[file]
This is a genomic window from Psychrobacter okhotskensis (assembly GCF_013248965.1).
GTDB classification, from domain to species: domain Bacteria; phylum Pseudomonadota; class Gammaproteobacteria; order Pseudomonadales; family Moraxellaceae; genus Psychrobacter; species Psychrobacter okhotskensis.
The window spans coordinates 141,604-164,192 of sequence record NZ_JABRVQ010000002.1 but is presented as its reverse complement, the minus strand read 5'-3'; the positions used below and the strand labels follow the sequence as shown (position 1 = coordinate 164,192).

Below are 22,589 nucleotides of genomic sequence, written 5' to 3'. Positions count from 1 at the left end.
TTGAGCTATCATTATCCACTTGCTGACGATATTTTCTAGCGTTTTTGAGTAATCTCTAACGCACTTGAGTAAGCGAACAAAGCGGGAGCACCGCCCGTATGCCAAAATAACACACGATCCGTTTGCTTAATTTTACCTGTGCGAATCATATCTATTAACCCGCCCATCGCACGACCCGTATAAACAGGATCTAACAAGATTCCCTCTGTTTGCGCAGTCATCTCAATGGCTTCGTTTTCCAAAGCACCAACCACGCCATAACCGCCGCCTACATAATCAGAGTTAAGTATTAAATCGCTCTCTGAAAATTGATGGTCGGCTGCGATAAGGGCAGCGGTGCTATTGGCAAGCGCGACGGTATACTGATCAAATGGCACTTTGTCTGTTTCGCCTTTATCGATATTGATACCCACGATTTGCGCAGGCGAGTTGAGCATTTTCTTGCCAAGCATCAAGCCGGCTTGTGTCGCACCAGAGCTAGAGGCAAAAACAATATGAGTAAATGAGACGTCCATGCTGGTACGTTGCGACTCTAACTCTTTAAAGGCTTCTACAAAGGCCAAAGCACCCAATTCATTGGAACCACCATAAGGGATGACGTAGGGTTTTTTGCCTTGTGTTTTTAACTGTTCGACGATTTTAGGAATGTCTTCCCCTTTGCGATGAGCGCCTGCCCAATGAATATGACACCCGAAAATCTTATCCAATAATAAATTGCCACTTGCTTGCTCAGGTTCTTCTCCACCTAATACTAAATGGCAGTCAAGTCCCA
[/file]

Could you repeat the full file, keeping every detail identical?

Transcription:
This is a genomic window from Psychrobacter okhotskensis (assembly GCF_013248965.1).
GTDB classification, from domain to species: domain Bacteria; phylum Pseudomonadota; class Gammaproteobacteria; order Pseudomonadales; family Moraxellaceae; genus Psychrobacter; species Psychrobacter okhotskensis.
The window spans coordinates 141,604-164,192 of sequence record NZ_JABRVQ010000002.1 but is presented as its reverse complement, the minus strand read 5'-3'; the positions used below and the strand labels follow the sequence as shown (position 1 = coordinate 164,192).

Below are 22,589 nucleotides of genomic sequence, written 5' to 3'. Positions count from 1 at the left end.
TTGAGCTATCATTATCCACTTGCTGACGATATTTTCTAGCGTTTTTGAGTAATCTCTAACGCACTTGAGTAAGCGAACAAAGCGGGAGCACCGCCCGTATGCCAAAATAACACACGATCCGTTTGCTTAATTTTACCTGTGCGAATCATATCTATTAACCCGCCCATCGCACGACCCGTATAAACAGGATCTAACAAGATTCCCTCTGTTTGCGCAGTCATCTCAATGGCTTCGTTTTCCAAAGCACCAACCACGCCATAACCGCCGCCTACATAATCAGAGTTAAGTATTAAATCGCTCTCTGAAAATTGATGGTCGGCTGCGATAAGGGCAGCGGTGCTATTGGCAAGCGCGACGGTATACTGATCAAATGGCACTTTGTCTGTTTCGCCTTTATCGATATTGATACCCACGATTTGCGCAGGCGAGTTGAGCATTTTCTTGCCAAGCATCAAGCCGGCTTGTGTCGCACCAGAGCTAGAGGCAAAAACAATATGAGTAAATGAGACGTCCATGCTGGTACGTTGCGACTCTAACTCTTTAAAGGCTTCTACAAAGGCCAAAGCACCCAATTCATTGGAACCACCATAAGGGATGACGTAGGGTTTTTTGCCTTGTGTTTTTAACTGTTCGACGATTTTAGGAATGTCTTCCCCTTTGCGATGAGCGCCTGCCCAATGAATATGACACCCGAAAATCTTATCCAATAATAAATTGCCACTTGCTTGCTCAGGTTCTTCTCCACCTAATACTAAATGGCAGTCAAGTCCCA